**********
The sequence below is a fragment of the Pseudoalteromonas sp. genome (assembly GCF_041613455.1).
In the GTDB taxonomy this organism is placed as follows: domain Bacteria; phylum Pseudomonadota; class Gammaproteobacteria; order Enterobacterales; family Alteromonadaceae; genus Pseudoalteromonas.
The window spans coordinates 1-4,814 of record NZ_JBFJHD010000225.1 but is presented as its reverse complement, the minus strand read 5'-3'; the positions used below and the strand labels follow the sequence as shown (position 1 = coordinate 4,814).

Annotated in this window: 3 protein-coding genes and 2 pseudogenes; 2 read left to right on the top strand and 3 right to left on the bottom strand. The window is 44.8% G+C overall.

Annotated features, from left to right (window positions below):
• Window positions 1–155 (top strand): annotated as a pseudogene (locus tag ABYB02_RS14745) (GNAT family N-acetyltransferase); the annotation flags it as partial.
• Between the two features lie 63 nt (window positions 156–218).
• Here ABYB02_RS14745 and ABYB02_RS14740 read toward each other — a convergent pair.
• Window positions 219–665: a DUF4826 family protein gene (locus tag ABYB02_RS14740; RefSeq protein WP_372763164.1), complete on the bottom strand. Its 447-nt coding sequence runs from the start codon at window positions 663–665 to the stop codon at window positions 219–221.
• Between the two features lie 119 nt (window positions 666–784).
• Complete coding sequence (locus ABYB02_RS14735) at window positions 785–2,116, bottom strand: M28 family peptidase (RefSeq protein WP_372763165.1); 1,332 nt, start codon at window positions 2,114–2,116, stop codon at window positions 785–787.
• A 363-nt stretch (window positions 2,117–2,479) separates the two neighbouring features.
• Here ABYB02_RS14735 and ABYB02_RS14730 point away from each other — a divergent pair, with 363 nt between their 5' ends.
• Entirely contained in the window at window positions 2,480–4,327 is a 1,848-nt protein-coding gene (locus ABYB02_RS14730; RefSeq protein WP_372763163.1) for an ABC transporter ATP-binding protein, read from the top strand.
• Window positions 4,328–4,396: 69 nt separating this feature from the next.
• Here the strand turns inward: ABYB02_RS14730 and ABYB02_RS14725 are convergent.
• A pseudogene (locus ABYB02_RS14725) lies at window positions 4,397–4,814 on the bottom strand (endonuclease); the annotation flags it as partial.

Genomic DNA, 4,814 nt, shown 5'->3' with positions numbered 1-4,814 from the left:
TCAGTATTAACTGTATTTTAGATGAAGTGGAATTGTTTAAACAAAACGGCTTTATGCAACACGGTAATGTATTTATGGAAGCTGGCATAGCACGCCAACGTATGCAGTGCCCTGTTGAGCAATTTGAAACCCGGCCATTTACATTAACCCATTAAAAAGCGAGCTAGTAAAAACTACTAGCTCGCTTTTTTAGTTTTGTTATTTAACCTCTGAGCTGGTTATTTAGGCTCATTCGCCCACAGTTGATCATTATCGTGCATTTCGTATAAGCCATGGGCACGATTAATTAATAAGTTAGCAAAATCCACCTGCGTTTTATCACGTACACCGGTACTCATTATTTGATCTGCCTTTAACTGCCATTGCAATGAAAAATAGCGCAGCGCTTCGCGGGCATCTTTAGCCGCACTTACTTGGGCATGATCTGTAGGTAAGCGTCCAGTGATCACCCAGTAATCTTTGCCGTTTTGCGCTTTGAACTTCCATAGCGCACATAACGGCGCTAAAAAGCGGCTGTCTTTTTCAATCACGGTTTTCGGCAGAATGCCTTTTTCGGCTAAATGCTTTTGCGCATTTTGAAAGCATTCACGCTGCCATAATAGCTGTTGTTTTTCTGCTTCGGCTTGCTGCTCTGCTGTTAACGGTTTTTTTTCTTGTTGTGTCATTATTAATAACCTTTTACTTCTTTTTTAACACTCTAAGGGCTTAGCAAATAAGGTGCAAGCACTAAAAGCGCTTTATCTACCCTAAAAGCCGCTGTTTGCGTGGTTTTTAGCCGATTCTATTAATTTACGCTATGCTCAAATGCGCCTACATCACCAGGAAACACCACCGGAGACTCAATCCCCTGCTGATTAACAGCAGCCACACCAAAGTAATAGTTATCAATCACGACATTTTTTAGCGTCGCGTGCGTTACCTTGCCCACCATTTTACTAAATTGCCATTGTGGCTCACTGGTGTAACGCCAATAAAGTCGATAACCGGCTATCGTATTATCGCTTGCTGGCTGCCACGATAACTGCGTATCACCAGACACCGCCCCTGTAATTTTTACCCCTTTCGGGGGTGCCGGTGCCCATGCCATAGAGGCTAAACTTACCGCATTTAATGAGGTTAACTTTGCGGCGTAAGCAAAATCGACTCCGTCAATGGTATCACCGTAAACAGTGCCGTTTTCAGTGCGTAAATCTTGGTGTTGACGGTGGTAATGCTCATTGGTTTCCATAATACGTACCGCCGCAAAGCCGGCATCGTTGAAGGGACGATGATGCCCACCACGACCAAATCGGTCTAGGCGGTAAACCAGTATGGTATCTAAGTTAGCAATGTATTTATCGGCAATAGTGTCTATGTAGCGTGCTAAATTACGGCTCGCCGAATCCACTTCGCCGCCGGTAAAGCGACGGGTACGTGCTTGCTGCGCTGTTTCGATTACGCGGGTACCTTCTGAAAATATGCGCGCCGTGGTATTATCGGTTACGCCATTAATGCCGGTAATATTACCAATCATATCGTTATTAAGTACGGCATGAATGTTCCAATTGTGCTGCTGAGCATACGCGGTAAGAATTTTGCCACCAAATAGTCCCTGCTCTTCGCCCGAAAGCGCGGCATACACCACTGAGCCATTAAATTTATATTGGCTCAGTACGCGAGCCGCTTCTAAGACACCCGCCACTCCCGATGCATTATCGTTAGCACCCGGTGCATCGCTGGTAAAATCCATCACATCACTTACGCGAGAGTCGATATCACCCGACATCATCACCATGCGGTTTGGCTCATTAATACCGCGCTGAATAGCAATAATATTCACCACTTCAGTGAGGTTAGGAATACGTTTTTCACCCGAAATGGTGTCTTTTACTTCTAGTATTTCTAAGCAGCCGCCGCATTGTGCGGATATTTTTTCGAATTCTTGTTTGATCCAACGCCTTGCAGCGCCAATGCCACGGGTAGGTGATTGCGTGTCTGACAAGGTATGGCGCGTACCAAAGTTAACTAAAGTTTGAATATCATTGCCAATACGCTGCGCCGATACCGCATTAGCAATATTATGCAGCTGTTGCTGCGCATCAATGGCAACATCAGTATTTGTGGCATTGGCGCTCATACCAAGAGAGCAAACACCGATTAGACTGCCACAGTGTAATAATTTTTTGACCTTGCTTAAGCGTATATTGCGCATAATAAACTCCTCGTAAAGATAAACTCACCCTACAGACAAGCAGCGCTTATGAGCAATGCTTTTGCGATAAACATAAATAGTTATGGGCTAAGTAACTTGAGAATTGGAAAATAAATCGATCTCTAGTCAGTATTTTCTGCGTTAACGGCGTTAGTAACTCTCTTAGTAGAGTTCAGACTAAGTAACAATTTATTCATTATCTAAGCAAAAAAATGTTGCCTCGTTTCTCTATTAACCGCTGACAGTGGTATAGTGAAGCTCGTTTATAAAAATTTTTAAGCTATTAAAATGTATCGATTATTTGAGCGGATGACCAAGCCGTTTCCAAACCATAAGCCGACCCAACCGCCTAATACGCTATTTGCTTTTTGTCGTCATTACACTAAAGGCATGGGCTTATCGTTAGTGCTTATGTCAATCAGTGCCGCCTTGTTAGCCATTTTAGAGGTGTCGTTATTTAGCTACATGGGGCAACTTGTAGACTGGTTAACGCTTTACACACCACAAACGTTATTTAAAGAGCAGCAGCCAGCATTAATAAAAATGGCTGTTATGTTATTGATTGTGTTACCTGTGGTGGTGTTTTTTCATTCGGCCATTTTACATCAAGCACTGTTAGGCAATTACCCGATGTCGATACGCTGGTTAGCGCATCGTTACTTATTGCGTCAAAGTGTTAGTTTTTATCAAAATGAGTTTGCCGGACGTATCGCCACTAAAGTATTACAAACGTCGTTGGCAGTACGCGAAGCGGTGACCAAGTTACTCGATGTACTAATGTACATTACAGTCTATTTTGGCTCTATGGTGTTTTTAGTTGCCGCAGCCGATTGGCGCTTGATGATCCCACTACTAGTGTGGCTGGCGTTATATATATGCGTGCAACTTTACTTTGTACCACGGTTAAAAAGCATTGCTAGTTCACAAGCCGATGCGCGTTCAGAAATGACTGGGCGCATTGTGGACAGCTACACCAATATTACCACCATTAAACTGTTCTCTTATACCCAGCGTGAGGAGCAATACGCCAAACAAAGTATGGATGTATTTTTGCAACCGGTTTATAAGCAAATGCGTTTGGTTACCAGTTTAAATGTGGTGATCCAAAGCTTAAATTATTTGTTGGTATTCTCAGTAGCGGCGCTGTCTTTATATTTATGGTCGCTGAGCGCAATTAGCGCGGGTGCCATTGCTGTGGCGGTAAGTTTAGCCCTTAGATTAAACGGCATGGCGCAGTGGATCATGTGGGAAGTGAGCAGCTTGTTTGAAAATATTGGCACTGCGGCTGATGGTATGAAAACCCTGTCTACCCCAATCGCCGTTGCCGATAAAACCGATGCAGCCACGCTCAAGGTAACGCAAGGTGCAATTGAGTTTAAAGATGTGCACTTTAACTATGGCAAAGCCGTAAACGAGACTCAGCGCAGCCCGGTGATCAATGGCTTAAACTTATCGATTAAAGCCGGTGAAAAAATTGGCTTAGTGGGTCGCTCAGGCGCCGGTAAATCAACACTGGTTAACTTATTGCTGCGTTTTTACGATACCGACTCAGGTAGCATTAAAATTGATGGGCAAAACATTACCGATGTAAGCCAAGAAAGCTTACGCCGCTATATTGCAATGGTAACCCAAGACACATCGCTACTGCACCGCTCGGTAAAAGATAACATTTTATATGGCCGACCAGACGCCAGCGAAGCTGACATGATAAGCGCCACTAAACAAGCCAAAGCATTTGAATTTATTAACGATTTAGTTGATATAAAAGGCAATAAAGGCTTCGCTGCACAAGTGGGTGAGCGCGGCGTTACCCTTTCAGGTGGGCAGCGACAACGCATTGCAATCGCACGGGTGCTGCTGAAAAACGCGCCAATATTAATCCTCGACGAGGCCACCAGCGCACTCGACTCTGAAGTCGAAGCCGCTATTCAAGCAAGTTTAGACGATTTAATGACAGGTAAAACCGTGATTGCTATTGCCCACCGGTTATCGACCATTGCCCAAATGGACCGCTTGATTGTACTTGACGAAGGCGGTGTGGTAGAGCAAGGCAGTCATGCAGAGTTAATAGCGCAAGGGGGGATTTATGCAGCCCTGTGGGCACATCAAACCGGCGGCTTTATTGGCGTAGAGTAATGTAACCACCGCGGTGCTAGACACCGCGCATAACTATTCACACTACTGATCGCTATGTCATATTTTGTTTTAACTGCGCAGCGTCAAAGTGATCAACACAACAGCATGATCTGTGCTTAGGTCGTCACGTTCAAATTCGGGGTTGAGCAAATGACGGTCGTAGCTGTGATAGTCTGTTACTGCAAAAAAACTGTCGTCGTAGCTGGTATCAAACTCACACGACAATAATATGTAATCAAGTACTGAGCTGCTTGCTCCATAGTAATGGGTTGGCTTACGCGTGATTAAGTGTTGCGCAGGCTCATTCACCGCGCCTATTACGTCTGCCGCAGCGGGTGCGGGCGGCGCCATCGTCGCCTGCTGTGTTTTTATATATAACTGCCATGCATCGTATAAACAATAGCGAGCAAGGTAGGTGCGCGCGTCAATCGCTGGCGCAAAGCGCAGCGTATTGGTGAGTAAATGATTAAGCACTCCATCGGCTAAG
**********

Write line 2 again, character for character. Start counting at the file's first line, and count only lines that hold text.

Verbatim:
In the GTDB taxonomy this organism is placed as follows: domain Bacteria; phylum Pseudomonadota; class Gammaproteobacteria; order Enterobacterales; family Alteromonadaceae; genus Pseudoalteromonas.